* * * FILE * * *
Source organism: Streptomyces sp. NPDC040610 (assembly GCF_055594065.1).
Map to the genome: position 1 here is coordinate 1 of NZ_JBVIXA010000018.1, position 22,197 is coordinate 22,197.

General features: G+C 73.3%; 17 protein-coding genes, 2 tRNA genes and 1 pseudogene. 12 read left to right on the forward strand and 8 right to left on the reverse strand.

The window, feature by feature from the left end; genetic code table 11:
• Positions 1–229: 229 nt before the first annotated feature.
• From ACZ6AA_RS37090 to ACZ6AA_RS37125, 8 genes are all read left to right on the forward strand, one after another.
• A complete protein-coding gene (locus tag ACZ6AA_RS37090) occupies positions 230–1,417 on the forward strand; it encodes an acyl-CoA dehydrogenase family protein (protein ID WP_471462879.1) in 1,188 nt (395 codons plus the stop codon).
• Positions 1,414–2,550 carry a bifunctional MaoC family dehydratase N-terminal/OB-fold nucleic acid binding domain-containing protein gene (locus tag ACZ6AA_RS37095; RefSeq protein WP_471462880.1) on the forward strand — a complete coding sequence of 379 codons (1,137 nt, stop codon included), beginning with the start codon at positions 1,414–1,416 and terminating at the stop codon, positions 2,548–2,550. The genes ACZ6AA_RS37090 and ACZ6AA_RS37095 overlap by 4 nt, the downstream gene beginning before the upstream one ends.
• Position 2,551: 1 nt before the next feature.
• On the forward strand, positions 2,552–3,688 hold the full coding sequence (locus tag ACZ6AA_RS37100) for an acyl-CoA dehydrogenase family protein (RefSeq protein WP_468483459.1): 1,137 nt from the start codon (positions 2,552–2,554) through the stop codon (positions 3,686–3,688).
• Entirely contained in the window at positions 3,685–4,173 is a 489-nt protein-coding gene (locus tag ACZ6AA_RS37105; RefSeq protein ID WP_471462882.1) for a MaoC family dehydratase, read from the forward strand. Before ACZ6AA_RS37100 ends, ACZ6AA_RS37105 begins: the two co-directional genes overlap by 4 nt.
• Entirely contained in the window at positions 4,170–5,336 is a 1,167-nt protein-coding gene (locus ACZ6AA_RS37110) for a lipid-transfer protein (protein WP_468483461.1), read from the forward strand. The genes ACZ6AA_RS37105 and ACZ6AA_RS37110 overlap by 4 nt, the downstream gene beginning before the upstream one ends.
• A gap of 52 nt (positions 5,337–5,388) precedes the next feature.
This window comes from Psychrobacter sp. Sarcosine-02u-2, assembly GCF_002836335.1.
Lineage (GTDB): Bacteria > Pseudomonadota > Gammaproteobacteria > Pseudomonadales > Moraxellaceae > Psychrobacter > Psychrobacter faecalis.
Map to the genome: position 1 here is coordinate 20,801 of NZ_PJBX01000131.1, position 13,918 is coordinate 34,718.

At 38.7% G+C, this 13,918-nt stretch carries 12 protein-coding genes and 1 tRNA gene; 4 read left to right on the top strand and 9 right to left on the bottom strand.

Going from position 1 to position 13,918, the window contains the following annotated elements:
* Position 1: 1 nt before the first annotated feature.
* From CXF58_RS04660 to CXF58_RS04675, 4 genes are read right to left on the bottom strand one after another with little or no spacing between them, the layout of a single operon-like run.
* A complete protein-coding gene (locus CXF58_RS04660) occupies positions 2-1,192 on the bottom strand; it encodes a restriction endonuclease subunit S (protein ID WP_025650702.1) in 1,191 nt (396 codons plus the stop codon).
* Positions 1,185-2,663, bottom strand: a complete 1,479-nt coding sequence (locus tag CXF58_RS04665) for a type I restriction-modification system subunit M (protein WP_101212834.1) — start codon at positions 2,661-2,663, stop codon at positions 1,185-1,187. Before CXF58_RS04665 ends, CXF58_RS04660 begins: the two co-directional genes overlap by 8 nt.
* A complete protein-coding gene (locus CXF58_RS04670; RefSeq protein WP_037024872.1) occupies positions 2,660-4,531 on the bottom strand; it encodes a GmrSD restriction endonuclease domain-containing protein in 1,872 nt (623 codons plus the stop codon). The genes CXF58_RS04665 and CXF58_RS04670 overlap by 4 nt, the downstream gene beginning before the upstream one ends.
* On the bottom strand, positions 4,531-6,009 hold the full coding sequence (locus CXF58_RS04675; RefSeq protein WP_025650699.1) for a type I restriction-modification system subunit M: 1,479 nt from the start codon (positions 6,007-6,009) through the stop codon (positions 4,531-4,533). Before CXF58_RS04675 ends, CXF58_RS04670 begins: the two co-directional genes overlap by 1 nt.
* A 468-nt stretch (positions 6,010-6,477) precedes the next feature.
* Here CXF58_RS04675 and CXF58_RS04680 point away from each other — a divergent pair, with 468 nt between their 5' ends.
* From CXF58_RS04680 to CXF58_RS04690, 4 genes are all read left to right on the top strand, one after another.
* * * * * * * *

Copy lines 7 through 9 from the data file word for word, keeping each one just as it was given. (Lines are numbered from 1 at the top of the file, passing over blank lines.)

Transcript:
• A complete protein-coding gene (locus tag ACZ6AA_RS37090) occupies positions 230–1,417 on the forward strand; it encodes an acyl-CoA dehydrogenase family protein (protein ID WP_471462879.1) in 1,188 nt (395 codons plus the stop codon).
• Positions 1,414–2,550 carry a bifunctional MaoC family dehydratase N-terminal/OB-fold nucleic acid binding domain-containing protein gene (locus tag ACZ6AA_RS37095; RefSeq protein WP_471462880.1) on the forward strand — a complete coding sequence of 379 codons (1,137 nt, stop codon included), beginning with the start codon at positions 1,414–1,416 and terminating at the stop codon, positions 2,548–2,550. The genes ACZ6AA_RS37090 and ACZ6AA_RS37095 overlap by 4 nt, the downstream gene beginning before the upstream one ends.
• Position 2,551: 1 nt before the next feature.